Good news for credit card customers... starting on Monday, February 22, 2010, credit card companies must abide by new rules. The bad news you'll have to look out for some credit card traps.
We met Alex as she was leaving her bank. She was furious that the interest rate on her credit card had doubled; going from 5.9 percent to more than 12 percent. She says the reason for the interest spike: she took advantage of a special offer for a low interest rate that lasted a year.
"I was never late, I had been a customer for over 20 years, and that's the best rate they're going to give me now," Alex says.
According to financial expert Gail Hillebrand with Consumer Reports, despite new rules taking effect Monday, February 22, 2010, beware of low, introductory rates and offers to transfer balances from one card to another. She says the new credit card law doesn't protect you there.
Gail tells us, "The purpose of promotional rates is to get you in the door and have you charge it out before you realize how much it's really going to cost you."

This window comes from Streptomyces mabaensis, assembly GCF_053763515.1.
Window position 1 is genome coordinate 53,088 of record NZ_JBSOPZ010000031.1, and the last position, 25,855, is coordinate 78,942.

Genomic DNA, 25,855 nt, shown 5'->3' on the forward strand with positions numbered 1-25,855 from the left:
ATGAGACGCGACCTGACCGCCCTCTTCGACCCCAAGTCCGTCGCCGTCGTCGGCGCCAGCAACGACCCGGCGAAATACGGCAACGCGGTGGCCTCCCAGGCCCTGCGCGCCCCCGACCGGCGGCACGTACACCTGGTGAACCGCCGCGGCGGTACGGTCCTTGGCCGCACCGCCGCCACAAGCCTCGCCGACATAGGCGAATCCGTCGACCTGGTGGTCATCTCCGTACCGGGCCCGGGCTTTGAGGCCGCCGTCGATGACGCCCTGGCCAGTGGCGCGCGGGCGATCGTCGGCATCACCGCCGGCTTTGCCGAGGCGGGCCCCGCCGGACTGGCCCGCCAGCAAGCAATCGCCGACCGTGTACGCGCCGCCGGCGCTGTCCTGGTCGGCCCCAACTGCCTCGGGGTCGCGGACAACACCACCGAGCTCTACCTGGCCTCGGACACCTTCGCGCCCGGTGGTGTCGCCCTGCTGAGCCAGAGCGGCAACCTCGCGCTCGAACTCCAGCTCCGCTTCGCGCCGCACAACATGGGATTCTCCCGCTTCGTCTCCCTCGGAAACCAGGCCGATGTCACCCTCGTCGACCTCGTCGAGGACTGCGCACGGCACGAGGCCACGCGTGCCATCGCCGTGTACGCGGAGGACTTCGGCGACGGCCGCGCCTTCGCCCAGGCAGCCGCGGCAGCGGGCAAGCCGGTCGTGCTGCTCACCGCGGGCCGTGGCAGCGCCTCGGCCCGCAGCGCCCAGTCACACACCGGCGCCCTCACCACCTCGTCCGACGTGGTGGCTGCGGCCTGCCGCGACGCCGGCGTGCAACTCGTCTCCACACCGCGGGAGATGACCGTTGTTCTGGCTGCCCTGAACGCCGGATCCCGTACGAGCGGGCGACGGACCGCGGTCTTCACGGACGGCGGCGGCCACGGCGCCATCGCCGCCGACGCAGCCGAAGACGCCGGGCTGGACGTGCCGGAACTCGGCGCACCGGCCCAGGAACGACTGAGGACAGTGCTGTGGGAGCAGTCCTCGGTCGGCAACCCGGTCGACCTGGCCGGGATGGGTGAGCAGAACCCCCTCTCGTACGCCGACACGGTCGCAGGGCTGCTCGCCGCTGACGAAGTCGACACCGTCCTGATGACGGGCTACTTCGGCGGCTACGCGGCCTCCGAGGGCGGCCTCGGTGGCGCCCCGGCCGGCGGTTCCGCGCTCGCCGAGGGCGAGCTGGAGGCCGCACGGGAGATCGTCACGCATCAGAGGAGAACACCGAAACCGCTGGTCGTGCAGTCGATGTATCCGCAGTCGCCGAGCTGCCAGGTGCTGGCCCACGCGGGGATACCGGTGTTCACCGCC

Here are the highlights of the new law: Credit card companies must now give you 45 days notice before they can increase your interest rate, start charging you new fees, or make other big changes that affect the terms of your card unless you have a variable rate card.
Also, if you don't like those new changes they must give you the option to cancel your card before they take effect. Just know if you do cancel your card they could increase your monthly payment.
Companies also must spell out how long it will take you to pay off your card if you only make minimum payments.
When you open a new account, credit card companies can't increase your rate for the first 12 months... unless you have a variable rate card, are more than 60 days late paying your bill, or work out a special agreement with your card company and then fail to live up to it.
Gail points out another potential problem, an offer called over-limit protection.
"If you don't sign up for over-limit, you can't be charged that $35 over-limit fee so just ignore that offer, say no thanks to it and don't sign up for over-limit."
As far as billing, credit card companies must now mail your statement 21 days before your payment's due, keep your due date the same day each month, and not consider your payment late until 5 p.m. on the day it's due.
For more information about the new credit card law, click on the link below for the Federal Reserve System.